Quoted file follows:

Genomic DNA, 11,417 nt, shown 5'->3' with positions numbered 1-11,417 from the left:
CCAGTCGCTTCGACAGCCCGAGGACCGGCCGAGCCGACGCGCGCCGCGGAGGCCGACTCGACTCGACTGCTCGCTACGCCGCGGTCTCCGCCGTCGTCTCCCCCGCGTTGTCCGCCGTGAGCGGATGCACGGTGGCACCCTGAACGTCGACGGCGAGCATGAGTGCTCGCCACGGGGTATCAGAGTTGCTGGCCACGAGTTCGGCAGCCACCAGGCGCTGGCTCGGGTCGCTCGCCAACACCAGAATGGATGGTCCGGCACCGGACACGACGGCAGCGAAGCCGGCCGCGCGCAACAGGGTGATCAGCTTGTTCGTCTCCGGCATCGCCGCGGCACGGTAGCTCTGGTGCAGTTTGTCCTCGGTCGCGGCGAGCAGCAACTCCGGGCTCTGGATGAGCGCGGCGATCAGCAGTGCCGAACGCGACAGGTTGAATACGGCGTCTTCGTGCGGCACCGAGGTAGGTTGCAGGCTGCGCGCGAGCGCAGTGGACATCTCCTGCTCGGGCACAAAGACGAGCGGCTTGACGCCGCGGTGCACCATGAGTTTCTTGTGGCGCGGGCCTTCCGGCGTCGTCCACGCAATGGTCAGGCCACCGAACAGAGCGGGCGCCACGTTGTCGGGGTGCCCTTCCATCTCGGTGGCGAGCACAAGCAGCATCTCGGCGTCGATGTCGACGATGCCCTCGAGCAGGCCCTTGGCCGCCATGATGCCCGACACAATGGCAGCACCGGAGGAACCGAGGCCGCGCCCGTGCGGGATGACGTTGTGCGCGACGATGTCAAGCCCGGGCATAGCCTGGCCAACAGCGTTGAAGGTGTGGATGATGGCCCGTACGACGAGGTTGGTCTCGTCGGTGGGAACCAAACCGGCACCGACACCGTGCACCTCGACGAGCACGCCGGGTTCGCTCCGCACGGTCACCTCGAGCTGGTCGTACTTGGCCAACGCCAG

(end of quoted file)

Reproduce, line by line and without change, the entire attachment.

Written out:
Genomic DNA, 11,417 nt, shown 5'->3' with positions numbered 1-11,417 from the left:
CCAGTCGCTTCGACAGCCCGAGGACCGGCCGAGCCGACGCGCGCCGCGGAGGCCGACTCGACTCGACTGCTCGCTACGCCGCGGTCTCCGCCGTCGTCTCCCCCGCGTTGTCCGCCGTGAGCGGATGCACGGTGGCACCCTGAACGTCGACGGCGAGCATGAGTGCTCGCCACGGGGTATCAGAGTTGCTGGCCACGAGTTCGGCAGCCACCAGGCGCTGGCTCGGGTCGCTCGCCAACACCAGAATGGATGGTCCGGCACCGGACACGACGGCAGCGAAGCCGGCCGCGCGCAACAGGGTGATCAGCTTGTTCGTCTCCGGCATCGCCGCGGCACGGTAGCTCTGGTGCAGTTTGTCCTCGGTCGCGGCGAGCAGCAACTCCGGGCTCTGGATGAGCGCGGCGATCAGCAGTGCCGAACGCGACAGGTTGAATACGGCGTCTTCGTGCGGCACCGAGGTAGGTTGCAGGCTGCGCGCGAGCGCAGTGGACATCTCCTGCTCGGGCACAAAGACGAGCGGCTTGACGCCGCGGTGCACCATGAGTTTCTTGTGGCGCGGGCCTTCCGGCGTCGTCCACGCAATGGTCAGGCCACCGAACAGAGCGGGCGCCACGTTGTCGGGGTGCCCTTCCATCTCGGTGGCGAGCACAAGCAGCATCTCGGCGTCGATGTCGACGATGCCCTCGAGCAGGCCCTTGGCCGCCATGATGCCCGACACAATGGCAGCACCGGAGGAACCGAGGCCGCGCCCGTGCGGGATGACGTTGTGCGCGACGATGTCAAGCCCGGGCATAGCCTGGCCAACAGCGTTGAAGGTGTGGATGATGGCCCGTACGACGAGGTTGGTCTCGTCGGTGGGAACCAAACCGGCACCGACACCGTGCACCTCGACGAGCACGCCGGGTTCGCTCCGCACGGTCACCTCGAGCTGGTCGTACTTGGCCAACGCCAG